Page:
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Students Show Off Inventions at Professional Engineering Conference
- By Dian Schaffhauser
UCLA Engineering's Baja Buggy took first place in a maneuverability race at the annual SolidWorks user conference.
A week away from a summer competition sponsored by the Society of Automotive Engineers, the team from the University of California Los Angeles Engineering department was in trouble. According to coverage by Anthony Tyson, an undergraduate systems design & heat transfer engineer, the UCLA Racing Baja entry had just gone through a day of field testing when a design flaw in the drivetrain differential "caused a failure that destroyed every single gear." For five days the team worked to identify and fix the failure, which included doing a redesign with engineering software, obtaining replacement gears, making new steel shafts, and once again getting the vehicle ready for competition. The work paid off. UCLA placed first in a maneuverability race.
So goes the world of engineering students. A number of teams from Southern California institutions will be displaying their feats of engineering in San Diego starting on Monday, February 13, at an annual user conference put on by SolidWorks, a company that creates engineering software.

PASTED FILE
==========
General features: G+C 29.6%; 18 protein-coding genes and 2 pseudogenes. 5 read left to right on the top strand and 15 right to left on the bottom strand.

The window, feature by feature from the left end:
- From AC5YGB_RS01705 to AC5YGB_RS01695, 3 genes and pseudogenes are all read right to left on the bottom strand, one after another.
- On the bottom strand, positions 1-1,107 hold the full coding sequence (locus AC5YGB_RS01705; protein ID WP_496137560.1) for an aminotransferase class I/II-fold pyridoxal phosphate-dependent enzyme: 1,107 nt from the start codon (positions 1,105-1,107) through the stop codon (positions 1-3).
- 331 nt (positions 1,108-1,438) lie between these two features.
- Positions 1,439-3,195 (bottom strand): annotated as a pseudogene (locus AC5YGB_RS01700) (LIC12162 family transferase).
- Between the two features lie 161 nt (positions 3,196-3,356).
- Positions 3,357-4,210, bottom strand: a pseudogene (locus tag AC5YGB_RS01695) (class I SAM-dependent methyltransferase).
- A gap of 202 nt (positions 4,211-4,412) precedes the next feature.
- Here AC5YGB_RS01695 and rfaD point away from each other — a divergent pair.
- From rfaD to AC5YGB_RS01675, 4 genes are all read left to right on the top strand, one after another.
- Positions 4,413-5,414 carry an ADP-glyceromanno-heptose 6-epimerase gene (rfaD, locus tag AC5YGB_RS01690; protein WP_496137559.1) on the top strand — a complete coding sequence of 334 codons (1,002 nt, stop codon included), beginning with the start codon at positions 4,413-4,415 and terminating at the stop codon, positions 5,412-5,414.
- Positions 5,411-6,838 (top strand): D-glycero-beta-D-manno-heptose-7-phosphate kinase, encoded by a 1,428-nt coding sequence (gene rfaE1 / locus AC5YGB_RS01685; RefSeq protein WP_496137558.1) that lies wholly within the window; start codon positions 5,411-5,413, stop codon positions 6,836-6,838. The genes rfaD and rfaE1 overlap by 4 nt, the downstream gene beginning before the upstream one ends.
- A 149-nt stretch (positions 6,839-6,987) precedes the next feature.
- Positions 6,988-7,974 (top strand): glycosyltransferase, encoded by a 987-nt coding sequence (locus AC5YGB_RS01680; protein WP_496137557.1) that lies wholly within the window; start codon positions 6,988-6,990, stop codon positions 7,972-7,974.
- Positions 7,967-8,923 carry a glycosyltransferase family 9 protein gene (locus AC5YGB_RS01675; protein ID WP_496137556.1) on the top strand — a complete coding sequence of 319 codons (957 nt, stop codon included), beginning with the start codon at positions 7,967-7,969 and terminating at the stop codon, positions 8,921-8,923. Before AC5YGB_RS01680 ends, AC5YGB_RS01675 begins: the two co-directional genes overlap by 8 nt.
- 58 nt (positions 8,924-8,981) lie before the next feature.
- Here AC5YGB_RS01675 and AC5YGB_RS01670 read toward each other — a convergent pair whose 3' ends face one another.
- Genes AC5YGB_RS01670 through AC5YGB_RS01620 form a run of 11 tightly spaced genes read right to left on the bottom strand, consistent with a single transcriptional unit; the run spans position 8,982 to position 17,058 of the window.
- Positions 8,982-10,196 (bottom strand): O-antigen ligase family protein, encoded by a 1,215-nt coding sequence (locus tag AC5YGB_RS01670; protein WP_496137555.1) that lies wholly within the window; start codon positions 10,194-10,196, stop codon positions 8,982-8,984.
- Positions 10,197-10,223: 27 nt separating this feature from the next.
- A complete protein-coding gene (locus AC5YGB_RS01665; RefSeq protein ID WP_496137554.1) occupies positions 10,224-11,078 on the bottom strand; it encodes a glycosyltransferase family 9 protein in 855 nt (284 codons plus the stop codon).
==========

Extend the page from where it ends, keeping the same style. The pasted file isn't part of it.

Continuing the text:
Among the creations: a hybrid race car and a solar boat from Cal Poly Pomona; a remotely operated underwater vehicle, the MATE ROV, from Long Beach City College; an autonomous underwater vehicle from San Diego City College; and an electric race car from the University of San Diego, among others.
Each of the engineering programs behind these vehicles participates in an educational initiative sponsored by the company that provides student editions of SolidWorks software as well as freely available curriculum such as student and teacher guides, tutorials, project instructions, and step-by-step test drives that show teachers and students how to use the software's feature set.
The student Web site also provides a link to a SolidWorks-related job portal. That job connection is a major draw for students participating in the engineering competitions. According to UCLA's Tyson, officers from the Racing Baja team last summer picked up internships from SpaceX, Pratt & Whitney Rocketdyne, and Honda, where, he said, "they take real engineering experiences and bring it back to the UCLA community to mentor new members."
The user conference, which draws about 4,000 attendees, will feature 10 sessions specifically for educators in topics such as, helping students develop a "full-blown" project in under 12 weeks; integrating the software into the classroom in middle and high schools; and using SolidWorks to design, test, and prototype products for local companies.
Dian Schaffhauser is a writer who covers technology and business for a number of publications. Contact her at email@example.com.